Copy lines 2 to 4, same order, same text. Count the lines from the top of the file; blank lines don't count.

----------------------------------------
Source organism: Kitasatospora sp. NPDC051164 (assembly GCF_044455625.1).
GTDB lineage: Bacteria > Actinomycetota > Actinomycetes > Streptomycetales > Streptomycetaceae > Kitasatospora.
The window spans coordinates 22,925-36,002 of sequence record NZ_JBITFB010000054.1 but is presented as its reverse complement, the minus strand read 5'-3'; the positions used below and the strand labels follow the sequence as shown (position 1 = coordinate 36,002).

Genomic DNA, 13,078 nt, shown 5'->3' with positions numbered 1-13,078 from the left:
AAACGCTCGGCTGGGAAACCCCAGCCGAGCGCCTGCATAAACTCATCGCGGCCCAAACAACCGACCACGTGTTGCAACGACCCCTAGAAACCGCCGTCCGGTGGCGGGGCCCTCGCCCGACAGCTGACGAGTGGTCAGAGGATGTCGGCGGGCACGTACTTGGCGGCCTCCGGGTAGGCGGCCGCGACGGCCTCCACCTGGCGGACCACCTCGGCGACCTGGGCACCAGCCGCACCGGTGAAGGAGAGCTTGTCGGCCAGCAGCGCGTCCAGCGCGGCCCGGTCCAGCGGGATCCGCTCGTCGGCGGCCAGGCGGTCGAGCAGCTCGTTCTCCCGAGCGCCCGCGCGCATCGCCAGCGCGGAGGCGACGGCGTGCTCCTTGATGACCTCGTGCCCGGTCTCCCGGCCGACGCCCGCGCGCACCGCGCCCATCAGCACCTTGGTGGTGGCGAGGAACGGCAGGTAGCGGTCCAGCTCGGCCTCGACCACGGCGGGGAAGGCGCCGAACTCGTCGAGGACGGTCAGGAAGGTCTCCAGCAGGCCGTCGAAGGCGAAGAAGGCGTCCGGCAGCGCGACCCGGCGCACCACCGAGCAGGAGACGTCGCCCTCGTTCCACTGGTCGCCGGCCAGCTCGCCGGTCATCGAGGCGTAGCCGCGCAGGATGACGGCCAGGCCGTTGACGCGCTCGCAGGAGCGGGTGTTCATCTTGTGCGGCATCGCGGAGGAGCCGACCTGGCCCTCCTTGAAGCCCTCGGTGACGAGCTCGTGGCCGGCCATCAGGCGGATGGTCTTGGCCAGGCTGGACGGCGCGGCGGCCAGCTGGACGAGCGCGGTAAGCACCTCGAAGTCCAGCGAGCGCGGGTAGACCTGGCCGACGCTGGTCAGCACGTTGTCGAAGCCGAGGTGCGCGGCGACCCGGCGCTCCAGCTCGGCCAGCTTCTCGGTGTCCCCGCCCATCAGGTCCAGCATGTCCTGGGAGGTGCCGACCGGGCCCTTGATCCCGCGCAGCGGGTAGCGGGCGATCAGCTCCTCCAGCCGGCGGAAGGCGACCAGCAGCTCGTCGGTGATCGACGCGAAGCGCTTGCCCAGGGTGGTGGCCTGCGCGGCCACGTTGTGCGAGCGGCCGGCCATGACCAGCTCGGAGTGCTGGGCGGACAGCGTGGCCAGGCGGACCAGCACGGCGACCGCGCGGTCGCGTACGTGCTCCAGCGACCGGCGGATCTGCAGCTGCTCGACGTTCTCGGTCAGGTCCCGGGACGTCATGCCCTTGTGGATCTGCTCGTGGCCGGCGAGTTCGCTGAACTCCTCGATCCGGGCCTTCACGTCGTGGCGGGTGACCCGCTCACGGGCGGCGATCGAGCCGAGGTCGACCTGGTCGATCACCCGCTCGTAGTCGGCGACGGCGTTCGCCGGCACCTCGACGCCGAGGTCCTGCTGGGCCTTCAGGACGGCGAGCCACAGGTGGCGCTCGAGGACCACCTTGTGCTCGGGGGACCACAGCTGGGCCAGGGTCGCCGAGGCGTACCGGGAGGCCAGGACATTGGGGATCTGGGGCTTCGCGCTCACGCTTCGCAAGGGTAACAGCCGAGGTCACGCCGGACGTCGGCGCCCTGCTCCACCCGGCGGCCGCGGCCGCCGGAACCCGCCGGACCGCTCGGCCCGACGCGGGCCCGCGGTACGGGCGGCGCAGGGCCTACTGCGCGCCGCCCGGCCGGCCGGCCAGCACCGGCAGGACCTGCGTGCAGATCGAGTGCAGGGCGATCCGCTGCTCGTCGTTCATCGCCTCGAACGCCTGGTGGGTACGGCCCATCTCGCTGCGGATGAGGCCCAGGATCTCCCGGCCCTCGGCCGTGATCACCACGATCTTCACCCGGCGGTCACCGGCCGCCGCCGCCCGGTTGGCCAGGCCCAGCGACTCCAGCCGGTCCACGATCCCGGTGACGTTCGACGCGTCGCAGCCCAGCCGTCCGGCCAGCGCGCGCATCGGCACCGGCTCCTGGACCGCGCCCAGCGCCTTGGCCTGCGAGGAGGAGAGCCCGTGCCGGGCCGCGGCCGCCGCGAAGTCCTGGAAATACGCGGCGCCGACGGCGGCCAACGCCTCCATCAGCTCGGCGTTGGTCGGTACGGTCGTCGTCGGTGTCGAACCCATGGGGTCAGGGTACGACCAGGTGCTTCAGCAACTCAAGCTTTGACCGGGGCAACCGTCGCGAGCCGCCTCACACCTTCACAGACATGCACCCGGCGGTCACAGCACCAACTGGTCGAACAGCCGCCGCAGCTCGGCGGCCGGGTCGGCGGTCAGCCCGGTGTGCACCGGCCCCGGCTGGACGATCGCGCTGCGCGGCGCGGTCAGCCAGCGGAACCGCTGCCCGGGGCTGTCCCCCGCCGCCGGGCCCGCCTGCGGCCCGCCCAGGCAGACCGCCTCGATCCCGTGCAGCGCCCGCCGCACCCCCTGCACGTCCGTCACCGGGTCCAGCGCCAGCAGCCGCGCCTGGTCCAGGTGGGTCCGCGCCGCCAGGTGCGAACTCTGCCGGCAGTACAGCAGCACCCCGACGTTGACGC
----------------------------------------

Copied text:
GTDB lineage: Bacteria > Actinomycetota > Actinomycetes > Streptomycetales > Streptomycetaceae > Kitasatospora.
The window spans coordinates 22,925-36,002 of sequence record NZ_JBITFB010000054.1 but is presented as its reverse complement, the minus strand read 5'-3'; the positions used below and the strand labels follow the sequence as shown (position 1 = coordinate 36,002).

Genomic DNA, 13,078 nt, shown 5'->3' with positions numbered 1-13,078 from the left: